Just because you’ve earned a Ph.D. in psychology doesn’t mean you’re going to go into an academic job. I didn’t.
I mentioned that when I made the choice not to pursue an academic career, my mentors were at a bit of a loss on how to help me in my job search. This was not because they didn’t want to help me, but rather because there aren’t a lot of prominent examples available to them of careers a person with a Ph.D might pursue outside of academia.
Since I graduated, I’ve considered it my karmic duty to talk with anyone who is in grad school and thinking about a non-academic career. If I can help reassure somebody that there are satisfying, challenging careers that utilize the unique skills learned in a Ph.D. program, then I feel like I’m leaving the world a slightly better place than I found it.
So with that as background, here are some thoughts on the types of jobs you might pursue with a Ph.D. in psychology that are outside of the academic tenure track:
If you like doing research, consider . . .
- Market research or consumer research
- User experience research
- User insights research
- Usability or industrial design research
- Contract research organizations
- Research-based consulting (e.g. Gallup, Forrester)
- Research & development
- Research specialist within a government department like the FBI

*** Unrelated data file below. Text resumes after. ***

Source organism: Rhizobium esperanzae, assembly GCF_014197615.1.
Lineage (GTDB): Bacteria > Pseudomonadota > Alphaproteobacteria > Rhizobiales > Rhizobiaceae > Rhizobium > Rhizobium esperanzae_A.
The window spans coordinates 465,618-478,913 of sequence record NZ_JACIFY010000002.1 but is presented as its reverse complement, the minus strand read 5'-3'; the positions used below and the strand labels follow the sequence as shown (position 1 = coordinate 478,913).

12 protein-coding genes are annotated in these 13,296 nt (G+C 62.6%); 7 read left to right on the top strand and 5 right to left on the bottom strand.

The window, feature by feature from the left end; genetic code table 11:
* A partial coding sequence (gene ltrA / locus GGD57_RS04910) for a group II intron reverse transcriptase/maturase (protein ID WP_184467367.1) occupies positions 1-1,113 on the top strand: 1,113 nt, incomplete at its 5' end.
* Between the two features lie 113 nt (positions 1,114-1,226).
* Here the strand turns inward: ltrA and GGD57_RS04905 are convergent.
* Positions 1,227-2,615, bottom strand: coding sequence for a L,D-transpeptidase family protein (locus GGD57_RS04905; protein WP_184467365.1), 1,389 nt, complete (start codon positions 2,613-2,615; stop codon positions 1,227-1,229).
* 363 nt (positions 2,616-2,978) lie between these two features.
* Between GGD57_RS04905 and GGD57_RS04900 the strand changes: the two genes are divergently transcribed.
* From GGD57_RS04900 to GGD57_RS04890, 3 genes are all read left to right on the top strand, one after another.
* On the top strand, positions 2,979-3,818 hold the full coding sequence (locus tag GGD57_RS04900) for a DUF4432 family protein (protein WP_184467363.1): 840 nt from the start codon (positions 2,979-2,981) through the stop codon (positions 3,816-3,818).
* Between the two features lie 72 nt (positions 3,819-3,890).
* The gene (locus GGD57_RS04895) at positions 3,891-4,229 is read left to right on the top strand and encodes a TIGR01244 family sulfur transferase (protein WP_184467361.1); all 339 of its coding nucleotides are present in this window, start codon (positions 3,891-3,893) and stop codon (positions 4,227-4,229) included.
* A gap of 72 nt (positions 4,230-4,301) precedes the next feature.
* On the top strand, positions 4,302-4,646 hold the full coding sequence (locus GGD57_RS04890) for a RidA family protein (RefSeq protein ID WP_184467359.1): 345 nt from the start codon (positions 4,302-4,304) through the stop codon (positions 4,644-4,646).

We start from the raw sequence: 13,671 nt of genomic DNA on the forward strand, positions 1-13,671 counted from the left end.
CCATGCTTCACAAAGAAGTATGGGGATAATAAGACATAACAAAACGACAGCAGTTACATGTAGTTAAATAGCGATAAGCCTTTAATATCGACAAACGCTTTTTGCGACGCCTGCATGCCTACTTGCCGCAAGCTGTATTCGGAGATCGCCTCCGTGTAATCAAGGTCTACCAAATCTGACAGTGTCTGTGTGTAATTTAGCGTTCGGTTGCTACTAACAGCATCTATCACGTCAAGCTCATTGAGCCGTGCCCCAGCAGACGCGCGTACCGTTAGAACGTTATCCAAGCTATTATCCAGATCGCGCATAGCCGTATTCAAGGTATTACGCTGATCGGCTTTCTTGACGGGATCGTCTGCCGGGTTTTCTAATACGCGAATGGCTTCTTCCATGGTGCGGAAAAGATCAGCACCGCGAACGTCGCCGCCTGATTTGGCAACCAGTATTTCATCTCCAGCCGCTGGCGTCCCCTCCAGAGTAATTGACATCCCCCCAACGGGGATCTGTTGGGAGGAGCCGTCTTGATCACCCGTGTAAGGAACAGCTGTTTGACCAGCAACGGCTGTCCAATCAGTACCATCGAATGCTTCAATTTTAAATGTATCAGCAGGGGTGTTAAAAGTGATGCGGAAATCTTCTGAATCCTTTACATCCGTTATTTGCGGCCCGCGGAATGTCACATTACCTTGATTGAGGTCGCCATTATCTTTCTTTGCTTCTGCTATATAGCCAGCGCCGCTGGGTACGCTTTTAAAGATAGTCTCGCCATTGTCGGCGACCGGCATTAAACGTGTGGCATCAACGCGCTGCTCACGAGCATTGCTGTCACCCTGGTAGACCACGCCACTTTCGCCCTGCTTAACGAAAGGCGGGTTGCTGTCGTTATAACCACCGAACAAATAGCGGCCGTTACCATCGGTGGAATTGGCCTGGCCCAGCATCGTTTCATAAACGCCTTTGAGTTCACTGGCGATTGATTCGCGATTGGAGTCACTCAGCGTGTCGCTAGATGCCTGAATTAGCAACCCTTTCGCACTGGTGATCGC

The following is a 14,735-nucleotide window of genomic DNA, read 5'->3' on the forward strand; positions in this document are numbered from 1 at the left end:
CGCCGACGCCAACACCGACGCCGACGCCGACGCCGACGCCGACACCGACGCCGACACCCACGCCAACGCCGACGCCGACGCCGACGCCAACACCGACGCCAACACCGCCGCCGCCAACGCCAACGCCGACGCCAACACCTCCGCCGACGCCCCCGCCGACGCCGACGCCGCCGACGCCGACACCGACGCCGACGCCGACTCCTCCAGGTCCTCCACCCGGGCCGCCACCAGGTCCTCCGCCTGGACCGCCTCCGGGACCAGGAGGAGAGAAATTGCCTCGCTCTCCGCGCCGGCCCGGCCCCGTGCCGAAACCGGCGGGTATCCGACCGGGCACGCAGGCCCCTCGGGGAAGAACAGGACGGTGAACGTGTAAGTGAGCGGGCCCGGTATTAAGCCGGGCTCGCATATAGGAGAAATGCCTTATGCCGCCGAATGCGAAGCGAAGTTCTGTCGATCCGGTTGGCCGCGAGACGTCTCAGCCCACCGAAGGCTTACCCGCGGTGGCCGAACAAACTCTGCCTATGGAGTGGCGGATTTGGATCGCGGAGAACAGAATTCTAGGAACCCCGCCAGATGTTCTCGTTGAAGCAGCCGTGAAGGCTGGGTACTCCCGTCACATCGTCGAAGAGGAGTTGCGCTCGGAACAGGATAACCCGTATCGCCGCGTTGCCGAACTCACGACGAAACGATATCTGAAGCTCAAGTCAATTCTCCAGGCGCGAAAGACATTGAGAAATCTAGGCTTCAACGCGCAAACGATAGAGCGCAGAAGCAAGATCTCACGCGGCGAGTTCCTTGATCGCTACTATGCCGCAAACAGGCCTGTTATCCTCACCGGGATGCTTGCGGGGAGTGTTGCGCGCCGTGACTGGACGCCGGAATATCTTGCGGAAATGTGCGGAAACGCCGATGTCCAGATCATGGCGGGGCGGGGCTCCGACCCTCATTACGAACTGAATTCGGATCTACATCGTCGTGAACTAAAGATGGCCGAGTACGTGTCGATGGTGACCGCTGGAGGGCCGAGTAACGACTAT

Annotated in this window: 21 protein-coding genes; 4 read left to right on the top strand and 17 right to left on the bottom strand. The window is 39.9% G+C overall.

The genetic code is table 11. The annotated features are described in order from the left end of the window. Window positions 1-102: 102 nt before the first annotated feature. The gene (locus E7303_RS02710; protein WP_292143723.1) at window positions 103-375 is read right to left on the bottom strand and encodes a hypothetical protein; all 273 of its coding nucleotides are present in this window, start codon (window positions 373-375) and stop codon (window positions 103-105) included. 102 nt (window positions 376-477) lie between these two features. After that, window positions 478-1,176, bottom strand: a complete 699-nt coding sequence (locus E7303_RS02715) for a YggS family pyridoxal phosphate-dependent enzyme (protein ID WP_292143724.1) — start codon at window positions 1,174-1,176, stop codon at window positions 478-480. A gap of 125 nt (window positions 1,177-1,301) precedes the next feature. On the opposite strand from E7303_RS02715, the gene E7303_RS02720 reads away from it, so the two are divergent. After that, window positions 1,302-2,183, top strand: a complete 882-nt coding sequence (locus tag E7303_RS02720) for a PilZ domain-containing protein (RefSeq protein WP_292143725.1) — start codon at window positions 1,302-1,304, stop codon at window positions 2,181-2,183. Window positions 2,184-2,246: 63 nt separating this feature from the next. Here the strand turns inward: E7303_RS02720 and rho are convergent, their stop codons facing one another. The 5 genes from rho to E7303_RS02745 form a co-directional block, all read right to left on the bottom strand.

- And don’t forget technology companies like Facebook that want to better understand user behavior
If you like data analysis, consider . . .
- Health economics
- Outcomes reporting or data analytics (e.g. at a pharmaceutical company)
- Human resources data analytics (e.g. organizational effectiveness)
If you like writing and presenting, consider . . .
- See the research list above–many of those roles include communicating research results
- See the data analysis list above–many of these roles include disseminating analyses
- Content development for an education or health education company
- Working for a publication, either academic or general audience
If you like teaching, consider . . .
- Working in product design, where you will help cross-functional teams implement behavior science concepts
- Presenting at conferences or local events such as Meetups or panels
- Working as a life coach or other 1:1 personal consultant
- Teaching outside of the tenure track, including some high schools, community colleges, or teaching colleges
Don’t forget the side hustle!
The term “side hustle” often refers to a paid second job, often one of an entrepreneurial nature. I don’t necessarily think your side hustle needs to bring in money, but I do think a side hustle is a great way to connect with others in your industry and maintain fresh, relevant skills beyond your workplace. This article has a great overview of the benefits of having a side hustle.
My side hustles are this blog and teaching one-off courses in the Boston area (e.g. at Intelligent.ly). Both of these activities keep me actively scanning the environment for recent research and making connections between research and examples. I also do volunteer work and community networking through the Junior League of Boston.
Side hustles are a great way to round out the experience you get at work. I love, for example, being able to talk about motivational design beyond its application to health in my Intelligent.ly courses, something I don’t typically get to do in my job. Ditto the blog; I’m never able to be this casual in official work writing.
What types of jobs have you seen Ph.D.s in psychology find success with?